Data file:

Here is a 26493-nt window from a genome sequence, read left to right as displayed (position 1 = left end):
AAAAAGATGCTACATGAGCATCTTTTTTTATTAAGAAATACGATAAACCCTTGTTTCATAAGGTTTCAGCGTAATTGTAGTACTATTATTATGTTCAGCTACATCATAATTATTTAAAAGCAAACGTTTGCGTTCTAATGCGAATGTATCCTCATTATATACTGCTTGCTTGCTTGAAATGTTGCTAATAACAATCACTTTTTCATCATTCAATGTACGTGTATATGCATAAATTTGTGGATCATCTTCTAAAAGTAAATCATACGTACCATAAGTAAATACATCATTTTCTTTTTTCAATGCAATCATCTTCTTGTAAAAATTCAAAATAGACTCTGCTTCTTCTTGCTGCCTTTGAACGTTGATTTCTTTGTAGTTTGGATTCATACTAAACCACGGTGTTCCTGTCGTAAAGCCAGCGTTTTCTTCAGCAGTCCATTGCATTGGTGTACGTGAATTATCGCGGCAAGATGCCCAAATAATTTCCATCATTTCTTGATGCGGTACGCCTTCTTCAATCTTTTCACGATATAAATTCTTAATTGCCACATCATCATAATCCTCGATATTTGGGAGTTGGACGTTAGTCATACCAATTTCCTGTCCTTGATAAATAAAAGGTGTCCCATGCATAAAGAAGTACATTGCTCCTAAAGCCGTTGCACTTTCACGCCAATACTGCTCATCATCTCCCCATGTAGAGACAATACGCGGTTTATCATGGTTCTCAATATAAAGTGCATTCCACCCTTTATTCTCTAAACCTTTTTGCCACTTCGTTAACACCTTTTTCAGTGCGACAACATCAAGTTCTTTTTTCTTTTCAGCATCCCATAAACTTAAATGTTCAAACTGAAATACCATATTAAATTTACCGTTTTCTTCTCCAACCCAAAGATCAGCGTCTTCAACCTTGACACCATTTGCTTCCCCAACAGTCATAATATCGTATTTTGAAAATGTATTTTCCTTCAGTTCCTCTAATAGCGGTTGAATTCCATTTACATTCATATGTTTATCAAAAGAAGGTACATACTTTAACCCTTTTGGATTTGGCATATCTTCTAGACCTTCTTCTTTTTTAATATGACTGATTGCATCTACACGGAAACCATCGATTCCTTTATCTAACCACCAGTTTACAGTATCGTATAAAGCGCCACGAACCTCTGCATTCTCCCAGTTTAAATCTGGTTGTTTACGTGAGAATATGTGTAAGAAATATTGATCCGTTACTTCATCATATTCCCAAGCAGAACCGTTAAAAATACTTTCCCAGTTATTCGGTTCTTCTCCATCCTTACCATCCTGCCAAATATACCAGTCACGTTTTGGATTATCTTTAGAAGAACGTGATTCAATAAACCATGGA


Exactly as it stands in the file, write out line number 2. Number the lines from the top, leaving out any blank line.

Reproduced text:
AAAAAGATGCTACATGAGCATCTTTTTTTATTAAGAAATACGATAAACCCTTGTTTCATAAGGTTTCAGCGTAATTGTAGTACTATTATTATGTTCAGCTACATCATAATTATTTAAAAGCAAACGTTTGCGTTCTAATGCGAATGTATCCTCATTATATACTGCTTGCTTGCTTGAAATGTTGCTAATAACAATCACTTTTTCATCATTCAATGTACGTGTATATGCATAAATTTGTGGATCATCTTCTAAAAGTAAATCATACGTACCATAAGTAAATACATCATTTTCTTTTTTCAATGCAATCATCTTCTTGTAAAAATTCAAAATAGACTCTGCTTCTTCTTGCTGCCTTTGAACGTTGATTTCTTTGTAGTTTGGATTCATACTAAACCACGGTGTTCCTGTCGTAAAGCCAGCGTTTTCTTCAGCAGTCCATTGCATTGGTGTACGTGAATTATCGCGGCAAGATGCCCAAATAATTTCCATCATTTCTTGATGCGGTACGCCTTCTTCAATCTTTTCACGATATAAATTCTTAATTGCCACATCATCATAATCCTCGATATTTGGGAGTTGGACGTTAGTCATACCAATTTCCTGTCCTTGATAAATAAAAGGTGTCCCATGCATAAAGAAGTACATTGCTCCTAAAGCCGTTGCACTTTCACGCCAATACTGCTCATCATCTCCCCATGTAGAGACAATACGCGGTTTATCATGGTTCTCAATATAAAGTGCATTCCACCCTTTATTCTCTAAACCTTTTTGCCACTTCGTTAACACCTTTTTCAGTGCGACAACATCAAGTTCTTTTTTCTTTTCAGCATCCCATAAACTTAAATGTTCAAACTGAAATACCATATTAAATTTACCGTTTTCTTCTCCAACCCAAAGATCAGCGTCTTCAACCTTGACACCATTTGCTTCCCCAACAGTCATAATATCGTATTTTGAAAATGTATTTTCCTTCAGTTCCTCTAATAGCGGTTGAATTCCATTTACATTCATATGTTTATCAAAAGAAGGTACATACTTTAACCCTTTTGGATTTGGCATATCTTCTAGACCTTCTTCTTTTTTAATATGACTGATTGCATCTACACGGAAACCATCGATTCCTTTATCTAACCACCAGTTTACAGTATCGTATAAAGCGCCACGAACCTCTGCATTCTCCCAGTTTAAATCTGGTTGTTTACGTGAGAATATGTGTAAGAAATATTGATCCGTTACTTCATCATATTCCCAAGCAGAACCGTTAAAAATACTTTCCCAGTTATTCGGTTCTTCTCCATCCTTACCATCCTGCCAAATATACCAGTCACGTTTTGGATTATCTTTAGAAGAACGTGATTCAATAAACCATGGA